Thursday, 28 May 2015

History Now: International History News (Includes Canada)

It's been a busy spring for me personally but also professionally. While I've been working like a dog, (a small pug I think), let's see what's been making the news the last few months in local and world history.

First, a tip of the pink stetson to Calgary! 

It's the 25th anniversary of the Calgary Pride Festival. The festival and the events surrounding it (including the parade) is run by Calgary Pride. The CPF is a not-for-profit organization that exists to promote equality and acceptance of Calgary’s LGBTQA community. My friend Kevin Allen wrote in the Gay History Project blog that Calgary’s first “Pride Week” started as a weekend of workshops in 1988.  In 1990, Calgary’s 3rd Annual “Pride Festival” had a political rally that drew 400 at Memorial Park, on the steps of the library. The first real parade was in 1991, and was actually part of the 4th Annual Pride Festival. This year's parade will be September 6 down 9 Avenue SE to SW downtown.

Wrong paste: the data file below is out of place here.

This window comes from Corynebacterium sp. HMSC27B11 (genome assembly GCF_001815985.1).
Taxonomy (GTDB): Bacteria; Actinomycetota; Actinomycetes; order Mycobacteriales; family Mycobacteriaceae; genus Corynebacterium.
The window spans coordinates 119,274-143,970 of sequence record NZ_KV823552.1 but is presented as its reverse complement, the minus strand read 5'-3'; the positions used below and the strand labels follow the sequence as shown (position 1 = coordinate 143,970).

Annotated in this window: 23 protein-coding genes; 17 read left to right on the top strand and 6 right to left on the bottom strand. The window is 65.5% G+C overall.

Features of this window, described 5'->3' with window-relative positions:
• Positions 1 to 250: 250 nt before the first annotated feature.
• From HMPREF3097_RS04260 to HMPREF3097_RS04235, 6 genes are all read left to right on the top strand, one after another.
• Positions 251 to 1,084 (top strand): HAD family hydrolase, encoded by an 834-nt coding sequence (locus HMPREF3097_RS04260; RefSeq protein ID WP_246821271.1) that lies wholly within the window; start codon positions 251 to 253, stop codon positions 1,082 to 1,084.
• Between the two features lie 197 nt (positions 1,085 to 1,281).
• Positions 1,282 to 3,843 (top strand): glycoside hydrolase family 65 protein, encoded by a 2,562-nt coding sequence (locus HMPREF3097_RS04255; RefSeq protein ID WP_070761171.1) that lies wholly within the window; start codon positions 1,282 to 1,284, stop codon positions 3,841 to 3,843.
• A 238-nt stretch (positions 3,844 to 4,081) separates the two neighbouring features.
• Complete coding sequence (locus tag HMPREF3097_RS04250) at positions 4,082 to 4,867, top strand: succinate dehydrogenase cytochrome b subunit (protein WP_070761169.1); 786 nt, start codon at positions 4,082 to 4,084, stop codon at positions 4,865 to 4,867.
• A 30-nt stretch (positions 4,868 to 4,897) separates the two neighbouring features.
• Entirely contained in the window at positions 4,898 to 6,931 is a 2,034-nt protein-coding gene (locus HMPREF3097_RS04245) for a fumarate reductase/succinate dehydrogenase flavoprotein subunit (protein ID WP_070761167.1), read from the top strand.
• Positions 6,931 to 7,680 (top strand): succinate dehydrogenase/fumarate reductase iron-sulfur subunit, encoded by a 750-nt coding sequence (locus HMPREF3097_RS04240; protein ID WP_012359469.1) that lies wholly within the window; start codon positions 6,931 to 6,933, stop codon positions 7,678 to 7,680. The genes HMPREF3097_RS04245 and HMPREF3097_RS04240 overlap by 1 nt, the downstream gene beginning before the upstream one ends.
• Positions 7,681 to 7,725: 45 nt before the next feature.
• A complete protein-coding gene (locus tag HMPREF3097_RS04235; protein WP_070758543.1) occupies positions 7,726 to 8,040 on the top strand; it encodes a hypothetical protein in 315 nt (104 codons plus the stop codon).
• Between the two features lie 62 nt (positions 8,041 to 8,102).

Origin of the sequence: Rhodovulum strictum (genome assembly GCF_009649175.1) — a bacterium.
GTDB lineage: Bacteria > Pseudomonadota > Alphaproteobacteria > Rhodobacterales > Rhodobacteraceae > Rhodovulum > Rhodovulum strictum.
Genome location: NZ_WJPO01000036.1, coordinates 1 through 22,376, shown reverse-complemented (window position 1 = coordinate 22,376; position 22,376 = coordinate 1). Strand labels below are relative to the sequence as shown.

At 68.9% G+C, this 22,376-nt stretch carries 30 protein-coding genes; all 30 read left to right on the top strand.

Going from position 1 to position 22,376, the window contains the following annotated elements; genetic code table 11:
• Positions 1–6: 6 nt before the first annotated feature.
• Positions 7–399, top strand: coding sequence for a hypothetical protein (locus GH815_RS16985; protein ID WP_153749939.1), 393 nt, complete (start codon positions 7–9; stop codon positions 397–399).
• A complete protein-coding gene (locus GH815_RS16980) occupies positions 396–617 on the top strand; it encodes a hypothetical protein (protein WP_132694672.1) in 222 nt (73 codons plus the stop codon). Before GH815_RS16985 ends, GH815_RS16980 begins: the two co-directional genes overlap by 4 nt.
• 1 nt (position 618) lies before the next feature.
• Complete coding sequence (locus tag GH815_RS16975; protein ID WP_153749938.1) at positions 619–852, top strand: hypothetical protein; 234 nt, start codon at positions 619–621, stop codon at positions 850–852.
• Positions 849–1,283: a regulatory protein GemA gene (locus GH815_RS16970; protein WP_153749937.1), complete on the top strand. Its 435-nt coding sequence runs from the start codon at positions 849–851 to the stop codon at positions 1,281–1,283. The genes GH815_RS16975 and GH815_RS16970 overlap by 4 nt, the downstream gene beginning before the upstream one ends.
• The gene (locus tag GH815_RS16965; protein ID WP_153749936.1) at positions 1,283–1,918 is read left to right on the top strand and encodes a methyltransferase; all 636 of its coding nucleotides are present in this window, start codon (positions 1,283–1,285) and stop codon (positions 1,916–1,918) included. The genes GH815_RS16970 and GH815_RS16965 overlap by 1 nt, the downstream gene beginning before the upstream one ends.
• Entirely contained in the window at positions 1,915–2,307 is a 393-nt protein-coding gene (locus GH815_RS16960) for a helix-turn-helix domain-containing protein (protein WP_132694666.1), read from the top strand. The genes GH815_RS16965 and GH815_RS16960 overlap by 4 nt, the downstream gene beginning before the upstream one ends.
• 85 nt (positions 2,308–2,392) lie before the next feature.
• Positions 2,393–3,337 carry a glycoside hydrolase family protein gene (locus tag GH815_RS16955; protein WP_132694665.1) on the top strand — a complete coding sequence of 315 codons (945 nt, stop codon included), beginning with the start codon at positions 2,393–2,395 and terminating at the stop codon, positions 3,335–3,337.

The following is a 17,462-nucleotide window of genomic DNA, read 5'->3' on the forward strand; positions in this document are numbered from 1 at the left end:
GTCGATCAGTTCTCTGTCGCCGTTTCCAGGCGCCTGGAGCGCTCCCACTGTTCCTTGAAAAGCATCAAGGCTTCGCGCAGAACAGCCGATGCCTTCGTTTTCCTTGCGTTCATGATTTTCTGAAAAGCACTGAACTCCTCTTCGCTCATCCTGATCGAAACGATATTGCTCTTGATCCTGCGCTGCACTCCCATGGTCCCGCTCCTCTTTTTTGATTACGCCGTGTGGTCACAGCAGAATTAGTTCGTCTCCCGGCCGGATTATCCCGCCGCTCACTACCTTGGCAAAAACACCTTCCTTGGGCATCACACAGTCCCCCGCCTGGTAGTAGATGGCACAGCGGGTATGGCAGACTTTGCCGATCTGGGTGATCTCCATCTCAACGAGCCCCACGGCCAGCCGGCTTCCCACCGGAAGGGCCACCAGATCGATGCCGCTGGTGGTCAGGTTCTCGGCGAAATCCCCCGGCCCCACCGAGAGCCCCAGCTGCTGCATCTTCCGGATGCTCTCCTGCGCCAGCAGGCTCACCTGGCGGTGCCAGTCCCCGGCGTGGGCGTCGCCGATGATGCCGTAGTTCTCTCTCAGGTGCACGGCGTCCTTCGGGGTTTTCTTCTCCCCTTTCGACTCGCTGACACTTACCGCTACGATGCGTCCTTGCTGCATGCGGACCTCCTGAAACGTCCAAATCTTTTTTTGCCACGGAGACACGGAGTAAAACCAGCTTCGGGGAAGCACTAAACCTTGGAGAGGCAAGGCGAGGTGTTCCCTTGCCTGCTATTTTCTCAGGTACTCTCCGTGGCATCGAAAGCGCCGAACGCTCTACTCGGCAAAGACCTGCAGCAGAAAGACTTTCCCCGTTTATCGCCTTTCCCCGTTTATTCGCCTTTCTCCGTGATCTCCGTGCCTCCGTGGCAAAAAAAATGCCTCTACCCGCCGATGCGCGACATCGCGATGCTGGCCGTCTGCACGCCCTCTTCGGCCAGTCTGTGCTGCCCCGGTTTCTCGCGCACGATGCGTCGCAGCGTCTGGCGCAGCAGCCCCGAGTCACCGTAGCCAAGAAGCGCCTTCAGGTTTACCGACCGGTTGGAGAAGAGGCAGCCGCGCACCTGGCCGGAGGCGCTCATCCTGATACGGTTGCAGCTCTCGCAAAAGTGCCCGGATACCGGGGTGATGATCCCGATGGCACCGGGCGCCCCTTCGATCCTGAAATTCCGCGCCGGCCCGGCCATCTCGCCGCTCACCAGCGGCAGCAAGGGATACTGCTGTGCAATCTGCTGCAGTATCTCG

We thank you: Stephen Lock, Nancy Miller & Richard Gregory: 1990 Pride Rally Organizers. From Gay History.

Why do I know so much about Queer (Gay) history in my hometown? I'm one of the researchers for the Gay History Project and will be presenting at the Glitter Gala next month. Come have fun and hear me make history interesting!

I'm On the Road to Stonehenge

Next, I want you to take some deep breaths before you read this next news story.

 The brilliant people who are road planners in the UK are hoping to get a traffic tunnel dug under Stonehenge. In 2013, a major roadway near the giant rock circle was partly closed, because it was damaging the site. However, traffic has been insane as there is a major road corridor near the site. The answer: build a tunnel: The BBC Reports: